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Phishing Is Still a Security Challenge

Jim Black

Written by

Jim Black

May 05, 2022

Jim Black is a Sr. Product Marketing Manager at Akamai's Enterprise Security business unit. He has spent his entire career in technology in telecoms, mobile and security and has held roles in manufacturing, customer support, business development, product management, PR and marketing.

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Phishing is not a new security problem. In fact, it’s been around since the earliest days of email when most users received numerous emails from African kings or other high-ranking officials who promised them great riches if they simply provided their bank account details. Things have changed a lot since then. 

Those poorly worded email scams have evolved to the point at which highly sophisticated phishing campaigns are being executed on an industrial scale. Attackers are continuously adapting their approaches and techniques to evade detection and fly under the security radar. Moreover, in the past few years, we have seen the attackers extend their phishing way beyond email to use social media, instant messaging, and other channels to reach potential victims and ensnare them in the scam.

Multiple layers of security

In response, most companies now use multiple approaches to try and protect themselves against the risk of an employee falling for a phishing email that asks them, for example, to reset their password. This will include multiple layers of security, often including a secure email gateway or a cloud-based email security service and the ongoing education of users to ensure they remain vigilant. Despite these measures, phishing attacks are still highly successful and can often be the starting point for a much more significant security breach.

Human vulnerabilities

However, if we look at the history of phishing from those early efforts right up to today’s sophisticated attacks, the common thread is that phishing targets human vulnerabilities. And, as we all know, when security requires a human to make the right decision it is likely to fail at some point.

Akamai’s security research team investigated the problem to determine if there might be new approaches that could help organizations improve their protections against phishing. The team found that attackers were often using low-cost, off-the-shelf phishing kits that allowed them to quickly build and execute very sophisticated, highly scaled phishing campaigns that were often using and abusing hosting services and content delivery networks to do so.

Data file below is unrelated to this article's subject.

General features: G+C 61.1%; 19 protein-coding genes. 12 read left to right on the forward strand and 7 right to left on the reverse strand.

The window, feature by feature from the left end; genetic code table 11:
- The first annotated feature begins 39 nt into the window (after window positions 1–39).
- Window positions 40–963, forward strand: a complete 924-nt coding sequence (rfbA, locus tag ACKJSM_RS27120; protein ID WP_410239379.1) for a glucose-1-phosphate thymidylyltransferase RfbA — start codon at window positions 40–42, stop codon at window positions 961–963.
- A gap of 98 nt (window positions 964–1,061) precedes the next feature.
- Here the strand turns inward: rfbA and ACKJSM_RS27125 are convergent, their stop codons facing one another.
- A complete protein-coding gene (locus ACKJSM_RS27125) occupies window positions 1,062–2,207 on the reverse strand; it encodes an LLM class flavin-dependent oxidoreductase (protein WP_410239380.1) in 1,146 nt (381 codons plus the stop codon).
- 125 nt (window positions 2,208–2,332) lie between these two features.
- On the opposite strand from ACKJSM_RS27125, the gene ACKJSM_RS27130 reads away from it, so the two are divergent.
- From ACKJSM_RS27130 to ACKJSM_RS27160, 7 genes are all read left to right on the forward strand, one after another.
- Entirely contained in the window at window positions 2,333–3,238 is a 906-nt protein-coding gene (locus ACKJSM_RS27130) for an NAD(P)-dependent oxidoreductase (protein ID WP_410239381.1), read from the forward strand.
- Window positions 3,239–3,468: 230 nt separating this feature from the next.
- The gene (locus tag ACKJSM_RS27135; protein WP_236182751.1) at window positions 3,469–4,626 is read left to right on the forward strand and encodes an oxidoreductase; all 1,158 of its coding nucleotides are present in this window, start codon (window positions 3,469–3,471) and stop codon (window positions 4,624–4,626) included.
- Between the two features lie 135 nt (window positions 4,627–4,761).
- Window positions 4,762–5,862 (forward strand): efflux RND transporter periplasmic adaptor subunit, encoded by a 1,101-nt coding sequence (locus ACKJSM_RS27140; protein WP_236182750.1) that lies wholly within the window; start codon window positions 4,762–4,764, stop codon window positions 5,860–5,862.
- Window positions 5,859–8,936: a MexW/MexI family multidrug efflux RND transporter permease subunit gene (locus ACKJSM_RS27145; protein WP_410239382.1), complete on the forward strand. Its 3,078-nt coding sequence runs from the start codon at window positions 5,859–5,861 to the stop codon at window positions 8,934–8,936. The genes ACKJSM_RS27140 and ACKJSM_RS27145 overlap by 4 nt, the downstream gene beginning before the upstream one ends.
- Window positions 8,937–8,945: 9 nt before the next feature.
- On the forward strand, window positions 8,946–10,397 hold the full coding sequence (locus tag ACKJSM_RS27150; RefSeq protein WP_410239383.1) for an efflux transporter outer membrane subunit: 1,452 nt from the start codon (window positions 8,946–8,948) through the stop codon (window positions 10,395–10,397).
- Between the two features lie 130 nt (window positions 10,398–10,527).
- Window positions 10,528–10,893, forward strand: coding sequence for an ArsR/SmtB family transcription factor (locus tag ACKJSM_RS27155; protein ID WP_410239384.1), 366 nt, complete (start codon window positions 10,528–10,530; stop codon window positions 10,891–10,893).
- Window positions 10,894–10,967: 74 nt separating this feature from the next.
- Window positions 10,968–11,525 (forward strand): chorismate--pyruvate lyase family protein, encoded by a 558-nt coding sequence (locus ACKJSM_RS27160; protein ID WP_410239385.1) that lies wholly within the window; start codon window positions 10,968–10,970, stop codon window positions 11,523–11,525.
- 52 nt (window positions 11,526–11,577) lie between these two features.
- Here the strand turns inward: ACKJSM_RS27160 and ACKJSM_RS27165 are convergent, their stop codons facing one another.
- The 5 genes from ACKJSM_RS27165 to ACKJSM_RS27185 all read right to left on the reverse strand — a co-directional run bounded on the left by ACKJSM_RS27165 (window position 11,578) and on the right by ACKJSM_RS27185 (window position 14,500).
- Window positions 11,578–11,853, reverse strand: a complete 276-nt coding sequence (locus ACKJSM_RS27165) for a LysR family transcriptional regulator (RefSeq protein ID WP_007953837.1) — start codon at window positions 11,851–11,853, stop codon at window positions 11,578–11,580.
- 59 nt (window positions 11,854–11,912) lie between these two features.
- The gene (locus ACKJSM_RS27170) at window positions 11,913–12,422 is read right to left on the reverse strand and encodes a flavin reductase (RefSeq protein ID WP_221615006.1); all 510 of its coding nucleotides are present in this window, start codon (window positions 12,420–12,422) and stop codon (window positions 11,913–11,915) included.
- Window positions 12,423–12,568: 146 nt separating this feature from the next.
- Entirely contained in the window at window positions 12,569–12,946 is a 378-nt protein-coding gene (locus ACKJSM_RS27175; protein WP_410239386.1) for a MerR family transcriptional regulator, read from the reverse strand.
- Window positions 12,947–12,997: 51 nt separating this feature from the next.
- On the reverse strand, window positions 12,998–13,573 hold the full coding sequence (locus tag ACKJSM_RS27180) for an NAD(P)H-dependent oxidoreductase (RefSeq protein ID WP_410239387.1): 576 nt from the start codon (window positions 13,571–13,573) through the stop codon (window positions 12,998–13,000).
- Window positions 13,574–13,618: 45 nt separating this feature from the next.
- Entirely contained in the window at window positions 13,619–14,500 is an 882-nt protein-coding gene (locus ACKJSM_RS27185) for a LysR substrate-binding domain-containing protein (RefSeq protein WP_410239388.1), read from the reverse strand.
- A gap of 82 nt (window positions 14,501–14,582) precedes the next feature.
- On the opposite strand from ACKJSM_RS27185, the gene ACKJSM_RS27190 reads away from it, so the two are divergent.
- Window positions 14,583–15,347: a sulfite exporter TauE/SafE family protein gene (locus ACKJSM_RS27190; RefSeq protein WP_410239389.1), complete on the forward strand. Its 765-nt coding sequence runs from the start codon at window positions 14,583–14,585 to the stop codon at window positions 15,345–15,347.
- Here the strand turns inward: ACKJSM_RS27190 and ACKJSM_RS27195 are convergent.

Short-lived attacks 

On the back of that research and analysis, the team created a novel way to identify and block brand-new phishing pages in real time, even if these were being accessed for the very first time. What was most interesting was that these detected phishing pages were not yet listed in any of the phishing block lists that are frequently used to prevent access; in fact, there were delays of hours and even days before these phishing domains and URLs appeared in these lists. Another observation was that many attacks were short lived and their lifespan could be measured in hours and sometimes minutes, rather than days and weeks. The delay in adding new phishing domains and URLs with a short lifespan to these block lists was creating a potential security gap. 

Zero-day phishing detection engine

The research led to the development of a zero-day phishing (ZDP) detection engine, which was incorporated into Akamai’s cloud secure web gateway, Enterprise Threat Protector. Very simply, the engine leverages Akamai’s unprecedented visibility into internet traffic to feed an offline machine learning system that checks to see if recently created phishing pages have been built using either an existing phishing toolkit that we already know about or a brand-new or modified kit. 

Based on collecting and analyzing large volumes of phishing data, Akamai created an automatic mechanism that continuously creates “fingerprints” that can be used to detect new kits or variants of existing kits. Those fingerprints are then pushed out to Akamai’s global proxy platform every few hours. When web content is requested, the ZDP engine compares the page against its live database to determine if this is a phishing page without any prior context about the domain or URL being accessed. To further improve protections for all customers beyond patient zero, when a newly created phishing page is detected, the domain or the URL is then added to our threat intelligence list so that subsequent requests by any user are proactively blocked at the DNS level.

Real-time in-line detection

The ZDP engine has been deployed as a real-time in-line detection for more than a year now, so we thought it might be interesting to see how many unique, newly created phishing pages had been detected. In 2021, the ZDP engine identified and blocked more than 54,000 newly created unique phishing pages.

 A look at the brands that are most frequently targeted by these scams revealed that Facebook and Microsoft are among the most popular. Looking into phishing toolkits being used as part of phishing scams, we were able to see that toolkits such as Question Quiz, Kr3pto, and 16Shop are still being used extensively to steal credentials and sensitive information, and abuse the reputation of brands.

To find out more about how you can get real-time protection against zero-day phishing attacks, check out Akamai Enterprise Threat Protector.



Jim Black

Written by

Jim Black

May 05, 2022

Jim Black is a Sr. Product Marketing Manager at Akamai's Enterprise Security business unit. He has spent his entire career in technology in telecoms, mobile and security and has held roles in manufacturing, customer support, business development, product management, PR and marketing.